According to the American Cancer Society, one in eight US women is expected to develop breast cancer during her lifetime, and just fewer than 30% of newly diagnosed cancers in women will be breast cancers. It is the second leading cause of cancer deaths in women, after lung cancer; however, fewer women are dying from it today than in the past due to advances in early detection and treatment for many types of breast cancers. In fact, breast cancer deaths declined by 36% from its peak in 1989 to 2012 due to treatment and early detection.

“I’m honored to help Stand Up To Cancer and Rally increase awareness about the importance of breast cancer screenings,” said Rimes. “It’s important to know your risks for cancer, especially breast cancer, which is the second leading cause of cancer deaths for US women. By taking the pledge, you are also taking a step toward prevention and early detection – which are both key in the fight against cancer.”

Anderson added: “Breast cancer has taken too many of our mothers, sisters, grandmothers and friends, and I’m proud to join Stand Up To Cancer and Rally to help change that statistic. By getting screened early on, women can take charge of their health and take preventive actions against cancer.”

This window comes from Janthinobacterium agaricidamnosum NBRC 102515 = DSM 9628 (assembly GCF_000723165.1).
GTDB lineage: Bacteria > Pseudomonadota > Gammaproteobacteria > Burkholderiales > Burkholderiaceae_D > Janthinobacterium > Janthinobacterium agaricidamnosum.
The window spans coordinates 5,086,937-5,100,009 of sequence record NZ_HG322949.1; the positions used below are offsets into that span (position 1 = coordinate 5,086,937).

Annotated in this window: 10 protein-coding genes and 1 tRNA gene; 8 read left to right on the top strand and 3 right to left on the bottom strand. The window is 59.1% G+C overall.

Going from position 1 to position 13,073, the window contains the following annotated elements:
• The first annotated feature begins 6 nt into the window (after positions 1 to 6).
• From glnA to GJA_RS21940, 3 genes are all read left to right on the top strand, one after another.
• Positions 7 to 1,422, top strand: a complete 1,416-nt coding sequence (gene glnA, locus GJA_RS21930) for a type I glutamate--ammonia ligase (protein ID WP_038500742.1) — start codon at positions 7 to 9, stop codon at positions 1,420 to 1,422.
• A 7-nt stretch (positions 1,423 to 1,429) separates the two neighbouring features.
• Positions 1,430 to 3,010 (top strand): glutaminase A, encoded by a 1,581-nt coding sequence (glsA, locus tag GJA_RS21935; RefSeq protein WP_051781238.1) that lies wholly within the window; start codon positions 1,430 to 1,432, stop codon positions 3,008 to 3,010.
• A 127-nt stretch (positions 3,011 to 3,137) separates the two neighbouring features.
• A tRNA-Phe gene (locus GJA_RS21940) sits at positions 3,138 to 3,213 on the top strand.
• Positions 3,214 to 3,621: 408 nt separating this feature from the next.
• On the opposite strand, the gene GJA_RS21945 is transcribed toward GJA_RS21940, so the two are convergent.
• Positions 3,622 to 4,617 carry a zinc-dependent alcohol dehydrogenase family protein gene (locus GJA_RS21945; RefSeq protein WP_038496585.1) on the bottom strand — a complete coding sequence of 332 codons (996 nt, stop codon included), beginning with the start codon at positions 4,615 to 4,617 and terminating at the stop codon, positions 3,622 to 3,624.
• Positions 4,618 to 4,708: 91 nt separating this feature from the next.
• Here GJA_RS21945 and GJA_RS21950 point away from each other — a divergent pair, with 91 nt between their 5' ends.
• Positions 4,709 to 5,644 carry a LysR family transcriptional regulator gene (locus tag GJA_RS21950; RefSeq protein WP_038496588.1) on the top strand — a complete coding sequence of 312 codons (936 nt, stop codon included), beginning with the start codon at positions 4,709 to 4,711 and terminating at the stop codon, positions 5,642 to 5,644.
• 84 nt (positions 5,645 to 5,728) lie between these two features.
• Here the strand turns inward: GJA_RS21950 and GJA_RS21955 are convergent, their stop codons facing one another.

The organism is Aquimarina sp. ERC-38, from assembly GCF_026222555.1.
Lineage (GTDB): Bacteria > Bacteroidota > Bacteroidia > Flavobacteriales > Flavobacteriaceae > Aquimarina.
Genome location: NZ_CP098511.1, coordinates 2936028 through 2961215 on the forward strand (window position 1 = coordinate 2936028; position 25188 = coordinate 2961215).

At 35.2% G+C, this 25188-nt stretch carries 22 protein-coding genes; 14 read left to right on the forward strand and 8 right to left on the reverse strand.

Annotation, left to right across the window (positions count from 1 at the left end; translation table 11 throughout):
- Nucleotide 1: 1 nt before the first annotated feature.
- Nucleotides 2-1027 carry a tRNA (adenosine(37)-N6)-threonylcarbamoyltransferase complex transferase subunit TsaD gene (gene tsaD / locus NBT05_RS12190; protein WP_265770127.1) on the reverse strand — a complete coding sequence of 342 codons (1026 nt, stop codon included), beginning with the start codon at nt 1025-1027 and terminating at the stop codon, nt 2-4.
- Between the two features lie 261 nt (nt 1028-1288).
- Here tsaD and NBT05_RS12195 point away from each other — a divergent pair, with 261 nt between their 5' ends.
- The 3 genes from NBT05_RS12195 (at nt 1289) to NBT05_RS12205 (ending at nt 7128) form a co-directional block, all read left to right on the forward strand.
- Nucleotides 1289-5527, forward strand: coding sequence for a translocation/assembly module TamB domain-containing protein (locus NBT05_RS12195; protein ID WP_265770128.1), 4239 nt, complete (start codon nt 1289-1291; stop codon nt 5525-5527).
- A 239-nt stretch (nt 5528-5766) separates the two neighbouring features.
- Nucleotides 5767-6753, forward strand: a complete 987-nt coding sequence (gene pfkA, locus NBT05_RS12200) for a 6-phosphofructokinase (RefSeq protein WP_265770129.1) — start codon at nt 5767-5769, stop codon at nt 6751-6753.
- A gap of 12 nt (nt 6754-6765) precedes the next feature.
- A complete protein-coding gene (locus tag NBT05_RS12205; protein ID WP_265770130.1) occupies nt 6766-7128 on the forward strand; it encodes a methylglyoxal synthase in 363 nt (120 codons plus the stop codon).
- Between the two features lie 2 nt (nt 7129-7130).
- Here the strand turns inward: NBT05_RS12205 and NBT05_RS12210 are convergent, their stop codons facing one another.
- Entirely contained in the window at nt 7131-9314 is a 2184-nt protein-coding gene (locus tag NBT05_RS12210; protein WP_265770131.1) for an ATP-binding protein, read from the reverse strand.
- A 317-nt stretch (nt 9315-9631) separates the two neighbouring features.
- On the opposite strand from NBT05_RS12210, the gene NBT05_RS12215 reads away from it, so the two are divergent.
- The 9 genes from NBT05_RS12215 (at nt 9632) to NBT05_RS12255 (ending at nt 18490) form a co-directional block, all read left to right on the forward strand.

“We are thrilled to collaborate with Rally and LeAnn Rimes, Anthony Anderson, Felicity Huffman and Martin Short on this initiative,” said Stand Up To Cancer co-founder, and president and CEO of the Entertainment Industry Foundation Lisa Paulsen. “It takes just a few minutes to be informed on screenings that can potentially save your life. That’s why it is critical that we continue to build awareness about the importance of screenings and early detection – not just for breast cancer and colorectal cancer but all cancers in general.”

The PSAs are part of a multiyear collaboration between Stand Up To Cancer and Rally Health launched last year and focused on informing people about the importance of proactive cancer screenings and taking preventive actions against cancer. Stand Up to Cancer and Rally launched last summer to help people find out which cancer screenings are recommended for them and pledge to get screened.


Client: Rally Health

Producer: Bedonna Smith, Jen Muccia, Rachel Nisenkier

Creative Team: Kyle Flynn and Kevin Flynn

Business Operations: Brenda Yang (Rally Health)

Director of Marketing: Carmen Chu (Rally Health)

Director of Communications: Darcy Provo (Rally Health)

Production: Hungry Man

Director: Hank Perlman

Post Producer: Julie Kopitsky (Hungry Man)

Executive Producer: Caleb Dewart

DIT: Anthony Kwan

DP: Mott Hupfel

Editorial: PS260

Editor: Alex Hagon

Post Producer: Evann Borgman (PS260)

Assistant Editor: Colin Edelman

VFX: PS260 Finishing

2D Lead Artist: Margaret Yang

Graphics Artists: Michael Marciano

Graphics Creative Director: Patrick Lavin

Color: Company 3 NY

Colorist: Sofie Friis Borup

Music Producer: Mickey Petralia

Mix: Plush

Mix Company: Plush

Mixer: Rob Fielack